Ron Insana does an interview with a former Federal Reserve governor about a rate cut, and a slipping market begins a rebound--the actual cut happens a week later.
Mr. Insana's rising star often seems hitched to both smart reporting and a bit of luck.
While still green at 24 and functioning as a one-man news department in the Los Angeles bureau of the Financial News Network, both of FNN's regular anchors called in sick. Mr. Insana found himself delivering the news before a nationwide audience.
"I was ad-libbing about stuff I knew nothing about," he says. Two years later, vacationing in Chicago in October 1987, he got himself to the floor of the Chicago Board of Options to anchor FNN's live coverage of the stock market crash &emdash; earning a nomination for a Golden Ace award. With the acquisition of FNN by CNBC in 1991, Mr. Insana suddenly had a larger cable audience.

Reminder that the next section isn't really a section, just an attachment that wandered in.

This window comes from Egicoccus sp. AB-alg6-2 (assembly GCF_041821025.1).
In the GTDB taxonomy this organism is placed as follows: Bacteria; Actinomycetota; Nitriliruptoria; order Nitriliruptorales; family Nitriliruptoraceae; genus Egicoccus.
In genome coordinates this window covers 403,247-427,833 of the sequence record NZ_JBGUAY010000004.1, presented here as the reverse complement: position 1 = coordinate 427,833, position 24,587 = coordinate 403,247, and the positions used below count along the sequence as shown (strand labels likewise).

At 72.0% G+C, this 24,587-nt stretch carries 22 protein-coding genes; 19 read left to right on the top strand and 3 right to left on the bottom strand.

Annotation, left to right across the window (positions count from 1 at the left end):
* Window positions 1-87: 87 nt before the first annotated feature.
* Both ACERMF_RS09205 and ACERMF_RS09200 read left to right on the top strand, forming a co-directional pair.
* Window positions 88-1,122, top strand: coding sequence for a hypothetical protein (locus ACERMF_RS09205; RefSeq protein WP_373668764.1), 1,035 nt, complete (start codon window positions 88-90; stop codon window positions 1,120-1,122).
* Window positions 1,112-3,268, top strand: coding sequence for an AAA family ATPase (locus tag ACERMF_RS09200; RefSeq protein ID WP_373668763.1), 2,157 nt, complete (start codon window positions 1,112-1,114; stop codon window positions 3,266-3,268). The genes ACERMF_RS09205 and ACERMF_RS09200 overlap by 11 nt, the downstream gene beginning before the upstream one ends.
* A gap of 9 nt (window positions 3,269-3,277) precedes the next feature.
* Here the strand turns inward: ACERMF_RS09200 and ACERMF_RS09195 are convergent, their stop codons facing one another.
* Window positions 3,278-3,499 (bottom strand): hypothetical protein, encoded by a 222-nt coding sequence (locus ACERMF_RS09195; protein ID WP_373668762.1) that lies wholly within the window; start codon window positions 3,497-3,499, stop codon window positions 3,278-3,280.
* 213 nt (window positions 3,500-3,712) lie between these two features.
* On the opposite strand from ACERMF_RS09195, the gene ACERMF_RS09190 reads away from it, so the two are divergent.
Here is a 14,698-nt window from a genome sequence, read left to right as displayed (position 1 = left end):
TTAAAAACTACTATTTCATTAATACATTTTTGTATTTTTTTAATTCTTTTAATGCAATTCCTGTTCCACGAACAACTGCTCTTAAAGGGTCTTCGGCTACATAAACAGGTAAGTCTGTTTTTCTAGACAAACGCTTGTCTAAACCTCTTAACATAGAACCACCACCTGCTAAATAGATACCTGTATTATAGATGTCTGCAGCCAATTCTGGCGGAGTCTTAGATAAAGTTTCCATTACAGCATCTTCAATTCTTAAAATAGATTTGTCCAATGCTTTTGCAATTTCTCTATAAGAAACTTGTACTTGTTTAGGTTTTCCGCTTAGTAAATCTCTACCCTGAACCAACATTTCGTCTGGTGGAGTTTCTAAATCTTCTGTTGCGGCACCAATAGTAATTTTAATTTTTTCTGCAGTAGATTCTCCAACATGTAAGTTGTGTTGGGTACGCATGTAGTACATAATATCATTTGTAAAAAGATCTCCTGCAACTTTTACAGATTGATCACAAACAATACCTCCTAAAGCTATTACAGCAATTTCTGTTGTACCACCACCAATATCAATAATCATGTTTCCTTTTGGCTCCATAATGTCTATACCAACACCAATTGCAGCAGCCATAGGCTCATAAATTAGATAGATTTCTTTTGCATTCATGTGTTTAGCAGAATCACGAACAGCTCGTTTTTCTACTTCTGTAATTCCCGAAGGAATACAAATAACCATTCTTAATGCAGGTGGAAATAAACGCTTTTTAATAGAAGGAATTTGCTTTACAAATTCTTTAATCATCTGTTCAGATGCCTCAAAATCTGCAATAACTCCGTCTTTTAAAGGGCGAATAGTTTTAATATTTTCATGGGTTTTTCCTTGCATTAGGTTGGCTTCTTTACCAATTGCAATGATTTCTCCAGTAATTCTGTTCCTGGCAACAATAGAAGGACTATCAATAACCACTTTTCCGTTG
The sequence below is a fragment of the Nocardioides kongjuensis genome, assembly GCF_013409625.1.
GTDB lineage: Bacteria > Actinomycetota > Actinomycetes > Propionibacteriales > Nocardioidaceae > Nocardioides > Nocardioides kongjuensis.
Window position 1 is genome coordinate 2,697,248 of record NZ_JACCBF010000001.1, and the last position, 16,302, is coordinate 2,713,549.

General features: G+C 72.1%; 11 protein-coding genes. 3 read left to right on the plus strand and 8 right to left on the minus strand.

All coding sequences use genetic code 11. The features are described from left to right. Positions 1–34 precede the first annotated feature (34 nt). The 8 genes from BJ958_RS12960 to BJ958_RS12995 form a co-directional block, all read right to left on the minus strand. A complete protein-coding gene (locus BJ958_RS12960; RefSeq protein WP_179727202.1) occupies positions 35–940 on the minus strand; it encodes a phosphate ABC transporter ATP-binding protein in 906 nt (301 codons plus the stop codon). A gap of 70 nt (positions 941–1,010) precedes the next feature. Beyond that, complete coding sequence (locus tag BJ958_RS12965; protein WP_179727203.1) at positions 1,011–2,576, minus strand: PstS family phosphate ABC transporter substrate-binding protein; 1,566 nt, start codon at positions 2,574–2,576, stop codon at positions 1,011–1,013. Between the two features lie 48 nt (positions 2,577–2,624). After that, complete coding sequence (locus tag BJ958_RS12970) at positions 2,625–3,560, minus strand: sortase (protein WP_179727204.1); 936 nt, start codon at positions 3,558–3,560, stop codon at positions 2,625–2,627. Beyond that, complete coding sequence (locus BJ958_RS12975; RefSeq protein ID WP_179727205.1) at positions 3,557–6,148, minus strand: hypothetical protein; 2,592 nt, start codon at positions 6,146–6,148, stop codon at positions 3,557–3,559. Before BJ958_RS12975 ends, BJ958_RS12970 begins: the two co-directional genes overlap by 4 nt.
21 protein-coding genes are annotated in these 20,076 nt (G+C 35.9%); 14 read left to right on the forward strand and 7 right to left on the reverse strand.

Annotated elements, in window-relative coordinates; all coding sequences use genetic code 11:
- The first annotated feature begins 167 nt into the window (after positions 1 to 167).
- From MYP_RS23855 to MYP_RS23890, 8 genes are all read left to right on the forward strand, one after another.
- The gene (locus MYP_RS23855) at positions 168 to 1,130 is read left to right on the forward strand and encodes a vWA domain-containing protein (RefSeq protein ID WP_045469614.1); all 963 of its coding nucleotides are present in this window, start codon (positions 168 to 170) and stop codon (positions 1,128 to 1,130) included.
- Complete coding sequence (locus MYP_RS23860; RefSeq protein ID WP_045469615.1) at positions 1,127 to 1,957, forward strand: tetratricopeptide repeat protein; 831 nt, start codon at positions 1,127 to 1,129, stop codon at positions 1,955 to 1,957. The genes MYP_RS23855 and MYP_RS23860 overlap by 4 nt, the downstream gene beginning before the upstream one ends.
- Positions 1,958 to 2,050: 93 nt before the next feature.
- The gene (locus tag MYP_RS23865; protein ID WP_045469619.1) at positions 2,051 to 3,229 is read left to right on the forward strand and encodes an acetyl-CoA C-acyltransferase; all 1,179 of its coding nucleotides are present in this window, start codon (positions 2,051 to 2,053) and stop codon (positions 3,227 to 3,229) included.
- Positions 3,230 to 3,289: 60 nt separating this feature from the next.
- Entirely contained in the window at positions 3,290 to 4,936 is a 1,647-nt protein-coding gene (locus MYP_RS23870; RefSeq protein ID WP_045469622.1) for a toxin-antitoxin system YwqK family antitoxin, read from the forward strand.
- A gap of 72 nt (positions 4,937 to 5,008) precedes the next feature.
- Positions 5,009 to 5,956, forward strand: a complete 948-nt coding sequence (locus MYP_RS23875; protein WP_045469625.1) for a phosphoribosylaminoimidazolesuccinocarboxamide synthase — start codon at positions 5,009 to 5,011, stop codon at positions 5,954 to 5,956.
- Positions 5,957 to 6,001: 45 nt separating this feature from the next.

Today, besides appearances on "NBC Nightly News," the "Today Show," MSNBC and Don Imus' syndicated radio show, he co-anchors CNBC's "Business Center" and hosts "Street Signs," which focuses on the New York Stock Exchange and commodities trading.
All of which provides a mother lode for more of the juicy tidbits of the type he collected for his 1996 book, "Trader's Tales: A Chronicle of Wall Street Myths, Legends and Outright Lies."